Primal: Matt Bell’s Novel #reading #amreading

tumblr_inline_mm1njbUVDJ1r4zpe9I’m not a reviewer of books, merely a reader. I read carefully, of course, as someone who writes must read. But I’ve never been much of a reviewer. For the most part, I don’t really read a lot of reviews either. I tend to find new books through recommendations and quite often, through acquaintances. That’s how I found Matt Bell’s new book In the House Upon the Dirt Between the Lake and the Woods. I know Matt through Facebook and Twitter. I’ve met him once for a few moments at the Dzanc table at the AWP conference. I heard about his new book through social media. And then my friend Michele Filgate–a writer’s champion like no other–tweeted one day that Matt’s new book, his first novel, was stunning. Since then, I’ve seen easily a dozen reviews about the work. Nearly all of them are deserved raves. When I finished reading the novel myself, I wanted to write something, but what can a non-reviewing reader write about a book that hasn’t already been said in a dozen or more reviews by qualified reviewers? Here’s what I stumbled onto:

Clark’s Top Ten Thoughts on Matt Bell’s first novel ITHUTDBTLATW:

  1. When I pick up a book, I want to have my socks not off. When I finished ITHUTDBTLATW, my socks had been obliterated.
  2. Here is a sentence from early in the book: By the time the foundling began to sing my wife’s simplest songs I had learned to restrain the fingerling, but always he watched for his chances, and soon all my angers were ulcered inside me, and one by one the fingerling sought their increased company, in whatever pits they burned their slow language. Read that aloud. Read it slowly. You MUST read it slowly.
  3. Speaking of reading slowly. Is anyone reading slowly any more? Stop speed reading, people. I keep entering that Goodreads contest where you challenge yourself to read a certain number of books each year. I can never keep up with my own expectations. It’s too much pressure. I read slow. Get over it. How can you not want to read a book like Matt Bell’s ITHUTDBTLATW slowly? If you read this book and you read it quickly, you didn’t read it.
  4. I’ve never read anything quite like this book. Each review I’ve seen of Matt’s book tries to reference a few other books like it. There are no books like it. I tried to think of a book like it. I failed. There is a fantastic book by Stanley Crawford titled The Log of the S.S. Mrs. Unguentine born from the same unreachable cosmos, but it is nothing like Matt’s book.
  5. With apologies to Faulkner, this may be the best piece of American fiction ever written about a bear. But the book isn’t really about a bear. Nor is the bear always a…oh, just go read it. Trying to explain it takes the magic away.
  6. Many people use the word mythic or myth when writing about this book. I think that is the wrong word to use.
  7. Many people have called the prose lyric, too. Lyric seems too small a word. I was trying to find a word that was closer to “music” but failed. Music might be the right word. Certainly, the language concerns songs and singing. Certainly, the prose has it’s own lyricism. But none of those words really fit.
  8. I’m by no means a Carl Jung scholar, but I’ve read his book Man and His Symbols. In that book, written for the lay-person, he says that there are certain symbols that bubble up from man’s unconscious. Not his subconscious. Deeper than that. Further away than any piddly ol’ subconscious. Way down deep in the ooze. The primordial soup. Jung says those images appear to us in our dreams. That idea fits Matt Bell’s novel better than myth. Myths are only as old as man. ITHUTDBTLATW, while about the realities of the flesh, comes from a place before man. Before our stories.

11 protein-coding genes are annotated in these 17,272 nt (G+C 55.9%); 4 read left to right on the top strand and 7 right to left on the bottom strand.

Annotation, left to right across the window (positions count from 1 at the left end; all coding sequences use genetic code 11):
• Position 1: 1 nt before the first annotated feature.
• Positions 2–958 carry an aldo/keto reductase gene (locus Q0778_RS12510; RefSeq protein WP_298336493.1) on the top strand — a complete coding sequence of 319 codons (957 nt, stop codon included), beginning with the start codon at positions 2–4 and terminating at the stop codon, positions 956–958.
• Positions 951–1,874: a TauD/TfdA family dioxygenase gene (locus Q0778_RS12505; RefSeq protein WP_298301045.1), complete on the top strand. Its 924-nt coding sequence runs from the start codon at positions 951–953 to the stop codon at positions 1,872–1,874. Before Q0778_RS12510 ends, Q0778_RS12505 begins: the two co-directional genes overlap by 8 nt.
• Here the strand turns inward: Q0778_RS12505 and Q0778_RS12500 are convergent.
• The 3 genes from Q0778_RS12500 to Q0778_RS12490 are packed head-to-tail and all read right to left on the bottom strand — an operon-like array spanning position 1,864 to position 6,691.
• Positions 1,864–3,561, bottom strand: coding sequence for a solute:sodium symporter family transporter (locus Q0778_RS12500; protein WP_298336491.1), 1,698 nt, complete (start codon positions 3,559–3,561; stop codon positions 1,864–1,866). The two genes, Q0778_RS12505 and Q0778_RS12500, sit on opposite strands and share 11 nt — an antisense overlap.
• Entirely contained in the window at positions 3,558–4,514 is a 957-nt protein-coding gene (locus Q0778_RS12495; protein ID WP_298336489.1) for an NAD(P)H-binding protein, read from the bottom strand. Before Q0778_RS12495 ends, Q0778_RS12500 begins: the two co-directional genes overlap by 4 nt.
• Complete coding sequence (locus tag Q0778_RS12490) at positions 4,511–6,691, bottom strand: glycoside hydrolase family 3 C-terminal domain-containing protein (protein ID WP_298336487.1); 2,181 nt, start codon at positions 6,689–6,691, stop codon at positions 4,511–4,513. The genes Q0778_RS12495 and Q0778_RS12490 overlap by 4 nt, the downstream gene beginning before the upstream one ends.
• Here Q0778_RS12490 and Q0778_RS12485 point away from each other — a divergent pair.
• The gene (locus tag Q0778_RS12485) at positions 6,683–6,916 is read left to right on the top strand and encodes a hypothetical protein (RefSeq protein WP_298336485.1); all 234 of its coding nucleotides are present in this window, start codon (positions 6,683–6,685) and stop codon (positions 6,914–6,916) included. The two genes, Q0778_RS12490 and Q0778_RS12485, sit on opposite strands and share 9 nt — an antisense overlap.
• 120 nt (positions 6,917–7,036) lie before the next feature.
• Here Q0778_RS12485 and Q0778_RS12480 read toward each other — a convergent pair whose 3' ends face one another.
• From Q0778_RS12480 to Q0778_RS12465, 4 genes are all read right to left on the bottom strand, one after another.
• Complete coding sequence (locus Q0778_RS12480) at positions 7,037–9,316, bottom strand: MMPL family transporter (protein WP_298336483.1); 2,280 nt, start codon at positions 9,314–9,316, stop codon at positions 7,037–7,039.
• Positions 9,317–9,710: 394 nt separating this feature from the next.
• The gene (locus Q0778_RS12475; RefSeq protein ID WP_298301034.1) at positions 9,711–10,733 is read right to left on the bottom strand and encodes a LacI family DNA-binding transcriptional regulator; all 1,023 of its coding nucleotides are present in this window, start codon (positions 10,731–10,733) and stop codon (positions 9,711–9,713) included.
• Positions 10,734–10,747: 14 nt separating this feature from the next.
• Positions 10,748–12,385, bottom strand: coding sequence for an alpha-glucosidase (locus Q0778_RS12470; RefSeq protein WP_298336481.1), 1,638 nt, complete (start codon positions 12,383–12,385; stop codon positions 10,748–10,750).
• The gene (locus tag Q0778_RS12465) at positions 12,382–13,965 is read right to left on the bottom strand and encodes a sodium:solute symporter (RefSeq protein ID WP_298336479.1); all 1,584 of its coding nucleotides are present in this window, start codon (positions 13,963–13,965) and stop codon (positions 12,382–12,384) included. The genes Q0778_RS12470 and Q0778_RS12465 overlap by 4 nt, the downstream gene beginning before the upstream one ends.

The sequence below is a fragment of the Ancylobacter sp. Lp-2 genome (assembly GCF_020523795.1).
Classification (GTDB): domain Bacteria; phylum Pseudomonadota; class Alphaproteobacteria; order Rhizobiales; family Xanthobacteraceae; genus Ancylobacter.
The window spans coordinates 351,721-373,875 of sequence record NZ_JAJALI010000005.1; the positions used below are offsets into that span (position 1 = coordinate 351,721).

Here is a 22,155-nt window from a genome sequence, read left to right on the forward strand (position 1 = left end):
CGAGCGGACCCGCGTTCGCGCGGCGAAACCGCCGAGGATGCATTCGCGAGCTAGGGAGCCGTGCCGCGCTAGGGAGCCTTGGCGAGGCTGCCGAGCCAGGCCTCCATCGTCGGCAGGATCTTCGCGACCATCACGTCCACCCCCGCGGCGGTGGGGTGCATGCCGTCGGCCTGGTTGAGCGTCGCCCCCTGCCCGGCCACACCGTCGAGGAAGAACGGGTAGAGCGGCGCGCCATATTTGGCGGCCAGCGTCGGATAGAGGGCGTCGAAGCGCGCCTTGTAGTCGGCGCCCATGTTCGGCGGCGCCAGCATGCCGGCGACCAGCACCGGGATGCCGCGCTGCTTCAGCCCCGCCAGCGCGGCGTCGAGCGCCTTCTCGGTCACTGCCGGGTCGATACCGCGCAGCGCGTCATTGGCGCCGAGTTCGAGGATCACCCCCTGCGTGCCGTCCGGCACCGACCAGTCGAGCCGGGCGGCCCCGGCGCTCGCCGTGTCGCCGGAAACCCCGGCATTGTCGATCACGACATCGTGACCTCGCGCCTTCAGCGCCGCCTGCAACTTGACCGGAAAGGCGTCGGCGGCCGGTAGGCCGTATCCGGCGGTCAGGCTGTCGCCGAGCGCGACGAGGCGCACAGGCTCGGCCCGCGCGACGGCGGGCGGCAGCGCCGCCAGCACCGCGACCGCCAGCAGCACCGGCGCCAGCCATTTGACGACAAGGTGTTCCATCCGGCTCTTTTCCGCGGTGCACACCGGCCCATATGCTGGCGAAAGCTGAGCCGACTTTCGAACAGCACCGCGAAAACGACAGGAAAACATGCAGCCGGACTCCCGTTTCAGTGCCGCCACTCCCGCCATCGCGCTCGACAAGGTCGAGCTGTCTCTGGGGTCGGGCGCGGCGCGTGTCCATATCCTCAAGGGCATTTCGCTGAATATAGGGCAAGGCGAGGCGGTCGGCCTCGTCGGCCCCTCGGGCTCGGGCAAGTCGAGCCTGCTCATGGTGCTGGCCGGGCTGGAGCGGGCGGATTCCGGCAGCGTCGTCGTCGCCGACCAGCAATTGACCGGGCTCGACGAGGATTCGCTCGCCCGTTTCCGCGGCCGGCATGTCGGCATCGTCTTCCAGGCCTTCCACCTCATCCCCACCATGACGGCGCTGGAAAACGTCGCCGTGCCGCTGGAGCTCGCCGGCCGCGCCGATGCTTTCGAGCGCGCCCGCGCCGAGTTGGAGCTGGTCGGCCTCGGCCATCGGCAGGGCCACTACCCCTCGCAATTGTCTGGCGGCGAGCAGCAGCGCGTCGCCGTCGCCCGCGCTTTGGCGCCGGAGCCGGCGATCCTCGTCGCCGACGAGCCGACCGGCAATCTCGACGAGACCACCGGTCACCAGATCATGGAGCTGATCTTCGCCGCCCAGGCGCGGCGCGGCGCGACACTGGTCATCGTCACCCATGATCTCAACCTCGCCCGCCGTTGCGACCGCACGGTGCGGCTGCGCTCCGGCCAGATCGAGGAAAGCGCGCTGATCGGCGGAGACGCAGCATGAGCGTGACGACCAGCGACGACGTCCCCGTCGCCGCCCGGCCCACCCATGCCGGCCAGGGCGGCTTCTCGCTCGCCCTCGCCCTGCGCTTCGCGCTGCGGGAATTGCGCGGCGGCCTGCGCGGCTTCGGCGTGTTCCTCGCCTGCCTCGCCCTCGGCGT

9. There is no way a review or a blog post can adequately summarize this book for you. If you see someone try, run the other direction. I went into this book with only the barest hint of an idea about the path the story would take. And that hint was shattered in the first ten pages. After that, I was just along for the ride.
  10. Primal. That’ the right word. Not mythic or lyric or post-post or meta or absurdist or magically realistic. None of those lit-class words fit. It’s primal, before the dawn stuff.
  11. It’s haunting, too. And beautiful. As violent and fierce as some of the sections are, there is also just a lot of beauty. The whole book is beautiful. The last fifty pages are so beautiful it will hurt your feelings.
  12. I talk to my writing students all the time about taking risks and following their creative paths wherever they lead. I can think of no better example of such a thing happening as Matt Bell’s novel. He followed his imagination and recorded this primal music. That makes it sound like it poured out of him in one sitting. I know that’s not the case. I know he worked his ass off getting this book right, getting the words and sentences right. He worked so hard on this book that it looks like he never had to work on it.
  13. I closed the book and the first thought that ran through my head: I want to write better stories. I don’t want to do what Matt’s done, but his book made me want to make strong art.
  14. I don’t know if this book is for every reader, but it’s for me. I like that it’s difficult and rewarding and that I can’t stop thinking about the final moments. I’m going to tell everyone about it. Matt’s an incredibly nice person and a pretty tireless citizen in the writing community. He deserves all the good things being said about him. This work deserves all the good things people are saying about it. Go read it. But read it slowly. Who cares if it takes you, like it did me, three weeks. Sometimes I read the same page two or three times. It’s that damn good.
  15. Thank you, Matt Bell, for this book.
  16. And yes, I know this was only supposed to be a top ten list. Sue me.
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